Health HIV and AIDS

TB, AIDS, and malaria are finding new ways to resist treatment

Rising drug resistance has turned what public health officials call today’s Big Three infections ‘€” HIV/AIDS, tuberculosis, and malaria ‘€” even more fearsome. Together, these diseases kill millions every year, representing 10 percent of all deaths globally. Worse, the trio of epidemics is tragically interconnected, with TB, for example, the leading cause of death among individuals infected with HIV.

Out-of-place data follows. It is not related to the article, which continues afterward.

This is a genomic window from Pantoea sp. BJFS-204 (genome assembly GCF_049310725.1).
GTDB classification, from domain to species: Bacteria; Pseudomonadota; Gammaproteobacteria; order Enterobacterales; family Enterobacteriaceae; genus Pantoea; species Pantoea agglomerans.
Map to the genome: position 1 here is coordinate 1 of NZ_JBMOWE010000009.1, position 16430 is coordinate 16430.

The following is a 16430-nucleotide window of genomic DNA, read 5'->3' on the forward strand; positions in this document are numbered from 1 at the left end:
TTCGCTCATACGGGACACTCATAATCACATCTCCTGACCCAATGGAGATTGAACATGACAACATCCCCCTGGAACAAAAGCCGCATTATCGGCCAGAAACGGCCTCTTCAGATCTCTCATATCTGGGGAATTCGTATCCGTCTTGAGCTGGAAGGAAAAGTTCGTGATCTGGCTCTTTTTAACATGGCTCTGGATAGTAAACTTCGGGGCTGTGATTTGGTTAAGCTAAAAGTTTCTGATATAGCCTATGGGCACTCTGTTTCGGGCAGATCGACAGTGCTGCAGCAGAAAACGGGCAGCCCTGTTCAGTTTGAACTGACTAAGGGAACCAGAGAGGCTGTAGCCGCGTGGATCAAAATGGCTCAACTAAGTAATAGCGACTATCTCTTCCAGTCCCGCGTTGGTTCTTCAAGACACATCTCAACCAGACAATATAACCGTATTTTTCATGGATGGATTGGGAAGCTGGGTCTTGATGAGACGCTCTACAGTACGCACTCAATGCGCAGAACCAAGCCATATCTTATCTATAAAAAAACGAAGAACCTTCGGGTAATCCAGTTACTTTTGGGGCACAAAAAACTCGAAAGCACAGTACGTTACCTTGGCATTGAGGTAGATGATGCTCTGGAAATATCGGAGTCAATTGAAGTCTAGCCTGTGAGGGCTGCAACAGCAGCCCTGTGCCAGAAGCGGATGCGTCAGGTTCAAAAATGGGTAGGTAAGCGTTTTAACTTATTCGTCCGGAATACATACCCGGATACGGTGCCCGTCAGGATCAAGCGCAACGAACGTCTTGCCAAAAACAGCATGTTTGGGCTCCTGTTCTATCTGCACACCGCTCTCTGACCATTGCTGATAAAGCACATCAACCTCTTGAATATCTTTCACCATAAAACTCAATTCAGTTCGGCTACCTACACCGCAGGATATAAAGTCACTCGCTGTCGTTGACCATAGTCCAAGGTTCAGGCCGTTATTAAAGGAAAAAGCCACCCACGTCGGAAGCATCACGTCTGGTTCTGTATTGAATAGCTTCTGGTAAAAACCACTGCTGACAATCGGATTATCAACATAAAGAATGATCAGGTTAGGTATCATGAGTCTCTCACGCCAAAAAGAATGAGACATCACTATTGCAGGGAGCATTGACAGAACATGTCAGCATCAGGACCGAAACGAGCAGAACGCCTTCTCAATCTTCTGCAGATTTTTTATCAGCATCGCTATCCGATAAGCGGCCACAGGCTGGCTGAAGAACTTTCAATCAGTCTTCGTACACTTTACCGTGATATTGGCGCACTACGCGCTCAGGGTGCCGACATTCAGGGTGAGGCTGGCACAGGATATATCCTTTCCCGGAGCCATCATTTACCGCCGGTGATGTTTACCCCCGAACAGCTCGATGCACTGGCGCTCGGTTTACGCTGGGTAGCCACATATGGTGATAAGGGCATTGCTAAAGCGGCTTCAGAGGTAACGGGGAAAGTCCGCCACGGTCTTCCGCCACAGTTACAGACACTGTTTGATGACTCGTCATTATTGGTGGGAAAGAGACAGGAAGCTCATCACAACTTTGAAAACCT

“Drug resistance is the product of success: With treatment, we have drug resistance,” explains Eric Rubin, professor of immunology and infectious diseases at HSPH. So far, says Rubin, new drugs have helped doctors stave off the threat. A continuous stream of treatments for HIV has extended patients’ lives. More drugs for TB have entered the pharmaceutical pipeline than for any other bacterial infection. And novel anti-malarial compounds will soon enter clinical trials. “I’m optimistic about the ability to innovate. I think it will continue,” says Rubin. “But when poverty and poor access to health care occur together, resistance becomes a much bigger problem. Until brand-new drugs are widely available, a lot of people are going to die.”


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